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Strangers with the Same Dream explores important ideas of identity

January 10, 2018   ·   0 Comments

By Brock Weir

It was Alison Pick’s answer to this writer’s question, “Where do you find your inspiration?” and an answer she freely admits “might sound like a boring response” but that is often the case for the Man Booker Prize nominated author.
But, although reading undoubtedly played a significant part in inspiring her latest novel, Strangers with the Same Dream, this year’s One Book One Aurora selection, further inspiration came very close to home.
Strangers with the Same Dream follows the story of a diverse group of individuals in the 1920s who travel to what is now Israel to lay the foundations of a new life, an exercise in communal living. Through these disparate characters, Ms. Pick weaves a tapestry on the early foundations of Israel itself.
It sheds light on the power of identity in a complex struggle, one that is still fraught today, but it also helped answer identity questions of her own.
Ms. Pick only discovered her own Jewish roots as an adolescent and converted to the faith later in life.
Her father, she says, was Jewish but this is something she did not know until well into her formative years.
His parents escaped Europe in 1939, with their own forebears dying in concentration camps, but those who escaped to the safety of North America faced different challenges.
“When [my father’s] parents got to Canada, the story I grew up with was they had been non-practicing, but one branch was non-practicing and the other quite practicing,” says Ms. Pick. “But, in any case, Canada was anti-Semitic and they decided they would raise my dad and his brother as Christians. He only found out when he was 20 and touring a Jewish cemetery in Prague. In my family, there was almost no conversation about it. He knew, my mum knew, I grew up going to church and I found out by accident as an adolescent.”
The revelation was something of a game-changer for Ms. Pick but before it impacted her worldview, she says it had a more immediate impact on her personal identity.
“In a sense, my whole life made sense in a way it didn’t before,” she says about understanding things in a new family context. “There was so much secrecy in my family about it and it was a long process. There were lots of fraught conversations and my dad didn’t want us to really talk about it while his mother was still alive because she was the one who was very adamant we were going to keep it a secret. Both her parents died in Auschwitz, she was a young woman when she came to Canada, and she just dealt with it by shutting down, I think.
“After she passed away, the atmosphere in the family changed and there were years of struggling to understand who I was, my identity, and feeling very drawn to Judaism before actually converting. All of that happened before anything changed with my world view, and it was all very internal at first.”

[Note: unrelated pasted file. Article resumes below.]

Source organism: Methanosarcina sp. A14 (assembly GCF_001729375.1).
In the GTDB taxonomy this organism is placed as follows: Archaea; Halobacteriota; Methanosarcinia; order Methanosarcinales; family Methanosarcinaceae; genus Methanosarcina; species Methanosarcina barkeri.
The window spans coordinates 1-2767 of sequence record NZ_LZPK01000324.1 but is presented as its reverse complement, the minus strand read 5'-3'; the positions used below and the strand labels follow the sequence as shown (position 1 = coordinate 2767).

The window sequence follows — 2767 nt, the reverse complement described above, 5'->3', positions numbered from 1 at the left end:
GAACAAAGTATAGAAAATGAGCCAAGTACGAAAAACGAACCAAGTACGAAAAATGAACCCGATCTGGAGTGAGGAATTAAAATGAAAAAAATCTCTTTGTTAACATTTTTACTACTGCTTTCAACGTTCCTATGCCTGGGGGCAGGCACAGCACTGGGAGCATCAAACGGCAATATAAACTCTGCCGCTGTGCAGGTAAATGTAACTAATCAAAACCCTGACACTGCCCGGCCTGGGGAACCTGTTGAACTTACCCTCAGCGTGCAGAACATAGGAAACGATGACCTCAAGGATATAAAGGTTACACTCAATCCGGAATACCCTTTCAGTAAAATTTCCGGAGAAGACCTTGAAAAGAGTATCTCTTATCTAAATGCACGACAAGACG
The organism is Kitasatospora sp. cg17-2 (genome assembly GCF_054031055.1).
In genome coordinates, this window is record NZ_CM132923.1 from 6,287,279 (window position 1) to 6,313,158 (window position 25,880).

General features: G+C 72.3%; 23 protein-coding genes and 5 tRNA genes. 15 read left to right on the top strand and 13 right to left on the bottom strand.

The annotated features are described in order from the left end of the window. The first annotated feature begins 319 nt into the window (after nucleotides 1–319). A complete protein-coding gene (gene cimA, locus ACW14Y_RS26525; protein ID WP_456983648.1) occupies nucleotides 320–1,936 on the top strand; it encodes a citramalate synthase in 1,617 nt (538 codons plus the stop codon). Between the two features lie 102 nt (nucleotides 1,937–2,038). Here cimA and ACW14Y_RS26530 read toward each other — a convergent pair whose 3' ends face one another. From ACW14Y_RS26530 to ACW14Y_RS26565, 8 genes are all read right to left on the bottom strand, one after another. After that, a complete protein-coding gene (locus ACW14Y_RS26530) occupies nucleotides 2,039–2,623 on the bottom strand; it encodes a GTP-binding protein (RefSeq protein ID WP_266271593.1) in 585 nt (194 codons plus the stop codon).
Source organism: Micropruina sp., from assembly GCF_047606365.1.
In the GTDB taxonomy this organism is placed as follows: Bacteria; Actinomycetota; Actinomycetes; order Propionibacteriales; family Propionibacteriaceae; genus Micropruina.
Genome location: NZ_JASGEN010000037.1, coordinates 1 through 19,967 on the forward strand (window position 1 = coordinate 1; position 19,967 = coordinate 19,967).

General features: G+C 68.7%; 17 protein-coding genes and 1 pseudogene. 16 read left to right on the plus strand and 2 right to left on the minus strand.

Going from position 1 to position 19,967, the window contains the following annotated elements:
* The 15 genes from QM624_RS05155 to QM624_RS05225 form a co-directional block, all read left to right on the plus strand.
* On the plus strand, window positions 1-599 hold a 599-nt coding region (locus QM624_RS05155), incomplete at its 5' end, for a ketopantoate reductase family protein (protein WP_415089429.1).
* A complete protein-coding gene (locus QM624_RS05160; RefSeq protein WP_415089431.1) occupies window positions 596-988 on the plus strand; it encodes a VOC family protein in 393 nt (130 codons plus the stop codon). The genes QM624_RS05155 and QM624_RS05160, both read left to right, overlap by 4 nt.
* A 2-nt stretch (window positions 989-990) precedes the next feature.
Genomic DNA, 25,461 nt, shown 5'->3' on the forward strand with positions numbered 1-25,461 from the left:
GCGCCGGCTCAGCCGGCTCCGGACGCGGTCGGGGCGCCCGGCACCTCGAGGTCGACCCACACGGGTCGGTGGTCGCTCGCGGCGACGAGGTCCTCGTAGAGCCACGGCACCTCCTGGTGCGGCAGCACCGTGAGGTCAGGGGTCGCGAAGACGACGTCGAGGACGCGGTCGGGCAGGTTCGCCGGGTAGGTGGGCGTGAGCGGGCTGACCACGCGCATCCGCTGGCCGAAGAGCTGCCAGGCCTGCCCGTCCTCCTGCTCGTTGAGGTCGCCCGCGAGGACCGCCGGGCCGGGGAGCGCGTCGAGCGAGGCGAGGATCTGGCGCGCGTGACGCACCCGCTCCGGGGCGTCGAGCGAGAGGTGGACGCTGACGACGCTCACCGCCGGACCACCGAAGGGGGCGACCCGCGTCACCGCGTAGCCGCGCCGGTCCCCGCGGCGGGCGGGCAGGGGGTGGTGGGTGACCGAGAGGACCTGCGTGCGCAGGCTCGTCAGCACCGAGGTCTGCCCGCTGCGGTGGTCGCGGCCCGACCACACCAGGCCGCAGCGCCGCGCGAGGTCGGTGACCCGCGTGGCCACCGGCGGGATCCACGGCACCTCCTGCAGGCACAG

Alison Pick did not grow up with any burning desire to be a writer, opting to take an elective in creative writing during her undergraduate studies. She always loved reading, however, but eventually she was hit by a “thunderbolt” that she wanted to be a writer and never looked back.
She eventually secured a grant and, with that money, took some time off from her job to write poetry. Luckily, she won a prestigious award for her efforts quite early on which extended her leave by a further six months.
This question of identity is something Ms. Pick explored in her 2010 book, Far to Go, the Booker Prize-nominated novel inspired by her grandparents’ fleeing of Czechoslovakia in 1939. It was explored further in her own memoir Between Gods.
“Having done both recently, the line between memoir and fiction is thinner than we like to think, the categories are not as distinct,” she says, comparing the writing process between the two genres. “I was prepared to find them extremely different for various reasons, but you’re using the same toolkit.”
Early on in the exploration of her identity, Ms. Pick says she was told that one couldn’t fully understand what it means to be Jewish until one visited Israel, an idea she brushed off as “silly” at first blush.
That was then, but after several trips to Israel since that conversation, she sees the wisdom in the statement.
“It was a way for me to understand the psychology of the early Zionists and the seeds of what is happening in the Middle East today,” she says. “That said, the main thing I am interested in is the characters. I think if you’re writing historical fiction, if it is set in a time and place that is very dramatic, that is the backdrop and the reader will bring a sense of foreboding, or dread to that, or curiosity. As the writer, you’re focusing on what is happening between the characters.
“The reader brings themselves [to a book] and that is one of the exciting things about art in general, and literature in particular, to me: the diversity of things people come away with. I like to read a book without reading the back cover if I can because I think the less you know the deeper your reading experience might be.”

To find your own experience, look for copies of Strangers with the Same Dream. The book is available for purchase now from all booksellers, with paperbacks set to appear in small pop-up lending libraries all around Aurora starting this summer. For more information on One Book One Aurora 2018, including the growing list of activities and discussions surrounding the themes of the book, visit



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